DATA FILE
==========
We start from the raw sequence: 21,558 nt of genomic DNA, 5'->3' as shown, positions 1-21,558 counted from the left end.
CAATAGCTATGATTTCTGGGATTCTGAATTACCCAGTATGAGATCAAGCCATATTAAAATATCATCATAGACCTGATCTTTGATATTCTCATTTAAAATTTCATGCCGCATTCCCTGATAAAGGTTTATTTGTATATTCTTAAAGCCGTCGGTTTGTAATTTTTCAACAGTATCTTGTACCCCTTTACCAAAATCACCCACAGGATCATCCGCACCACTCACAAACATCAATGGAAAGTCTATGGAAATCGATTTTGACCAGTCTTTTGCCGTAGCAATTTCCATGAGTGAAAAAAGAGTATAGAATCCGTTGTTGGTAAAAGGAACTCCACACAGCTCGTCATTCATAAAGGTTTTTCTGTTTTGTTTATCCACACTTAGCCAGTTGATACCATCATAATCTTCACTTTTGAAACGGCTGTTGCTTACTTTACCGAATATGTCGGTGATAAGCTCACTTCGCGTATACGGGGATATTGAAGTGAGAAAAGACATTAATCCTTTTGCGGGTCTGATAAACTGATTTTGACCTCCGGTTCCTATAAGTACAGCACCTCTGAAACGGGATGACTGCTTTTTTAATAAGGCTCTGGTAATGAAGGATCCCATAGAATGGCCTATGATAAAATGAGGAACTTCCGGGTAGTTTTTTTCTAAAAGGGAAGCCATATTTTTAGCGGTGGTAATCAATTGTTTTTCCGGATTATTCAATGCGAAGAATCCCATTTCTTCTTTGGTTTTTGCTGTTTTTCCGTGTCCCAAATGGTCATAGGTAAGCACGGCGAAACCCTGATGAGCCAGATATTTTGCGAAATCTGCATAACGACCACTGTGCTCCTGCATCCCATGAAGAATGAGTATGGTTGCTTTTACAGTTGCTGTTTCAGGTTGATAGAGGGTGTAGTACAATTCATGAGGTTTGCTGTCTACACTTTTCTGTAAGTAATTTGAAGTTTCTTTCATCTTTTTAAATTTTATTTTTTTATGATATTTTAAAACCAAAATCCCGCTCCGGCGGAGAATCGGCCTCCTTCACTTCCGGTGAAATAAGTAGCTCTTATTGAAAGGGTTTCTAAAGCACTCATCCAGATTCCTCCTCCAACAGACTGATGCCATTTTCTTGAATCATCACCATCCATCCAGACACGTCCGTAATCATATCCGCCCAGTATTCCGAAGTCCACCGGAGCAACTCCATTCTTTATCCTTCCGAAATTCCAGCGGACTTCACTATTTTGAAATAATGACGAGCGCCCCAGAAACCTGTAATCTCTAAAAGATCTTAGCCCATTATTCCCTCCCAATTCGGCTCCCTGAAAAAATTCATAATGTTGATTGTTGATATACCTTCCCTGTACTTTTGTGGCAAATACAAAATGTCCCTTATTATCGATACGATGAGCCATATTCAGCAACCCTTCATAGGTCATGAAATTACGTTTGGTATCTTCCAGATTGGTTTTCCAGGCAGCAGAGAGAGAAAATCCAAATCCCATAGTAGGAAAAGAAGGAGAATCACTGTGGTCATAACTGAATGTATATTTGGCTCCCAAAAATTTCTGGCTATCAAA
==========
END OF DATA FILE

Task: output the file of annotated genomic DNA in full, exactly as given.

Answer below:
We start from the raw sequence: 21,558 nt of genomic DNA, 5'->3' as shown, positions 1-21,558 counted from the left end.
CAATAGCTATGATTTCTGGGATTCTGAATTACCCAGTATGAGATCAAGCCATATTAAAATATCATCATAGACCTGATCTTTGATATTCTCATTTAAAATTTCATGCCGCATTCCCTGATAAAGGTTTATTTGTATATTCTTAAAGCCGTCGGTTTGTAATTTTTCAACAGTATCTTGTACCCCTTTACCAAAATCACCCACAGGATCATCCGCACCACTCACAAACATCAATGGAAAGTCTATGGAAATCGATTTTGACCAGTCTTTTGCCGTAGCAATTTCCATGAGTGAAAAAAGAGTATAGAATCCGTTGTTGGTAAAAGGAACTCCACACAGCTCGTCATTCATAAAGGTTTTTCTGTTTTGTTTATCCACACTTAGCCAGTTGATACCATCATAATCTTCACTTTTGAAACGGCTGTTGCTTACTTTACCGAATATGTCGGTGATAAGCTCACTTCGCGTATACGGGGATATTGAAGTGAGAAAAGACATTAATCCTTTTGCGGGTCTGATAAACTGATTTTGACCTCCGGTTCCTATAAGTACAGCACCTCTGAAACGGGATGACTGCTTTTTTAATAAGGCTCTGGTAATGAAGGATCCCATAGAATGGCCTATGATAAAATGAGGAACTTCCGGGTAGTTTTTTTCTAAAAGGGAAGCCATATTTTTAGCGGTGGTAATCAATTGTTTTTCCGGATTATTCAATGCGAAGAATCCCATTTCTTCTTTGGTTTTTGCTGTTTTTCCGTGTCCCAAATGGTCATAGGTAAGCACGGCGAAACCCTGATGAGCCAGATATTTTGCGAAATCTGCATAACGACCACTGTGCTCCTGCATCCCATGAAGAATGAGTATGGTTGCTTTTACAGTTGCTGTTTCAGGTTGATAGAGGGTGTAGTACAATTCATGAGGTTTGCTGTCTACACTTTTCTGTAAGTAATTTGAAGTTTCTTTCATCTTTTTAAATTTTATTTTTTTATGATATTTTAAAACCAAAATCCCGCTCCGGCGGAGAATCGGCCTCCTTCACTTCCGGTGAAATAAGTAGCTCTTATTGAAAGGGTTTCTAAAGCACTCATCCAGATTCCTCCTCCAACAGACTGATGCCATTTTCTTGAATCATCACCATCCATCCAGACACGTCCGTAATCATATCCGCCCAGTATTCCGAAGTCCACCGGAGCAACTCCATTCTTTATCCTTCCGAAATTCCAGCGGACTTCACTATTTTGAAATAATGACGAGCGCCCCAGAAACCTGTAATCTCTAAAAGATCTTAGCCCATTATTCCCTCCCAATTCGGCTCCCTGAAAAAATTCATAATGTTGATTGTTGATATACCTTCCCTGTACTTTTGTGGCAAATACAAAATGTCCCTTATTATCGATACGATGAGCCATATTCAGCAACCCTTCATAGGTCATGAAATTACGTTTGGTATCTTCCAGATTGGTTTTCCAGGCAGCAGAGAGAGAAAATCCAAATCCCATAGTAGGAAAAGAAGGAGAATCACTGTGGTCATAACTGAATGTATATTTGGCTCCCAAAAATTTCTGGCTATCAAA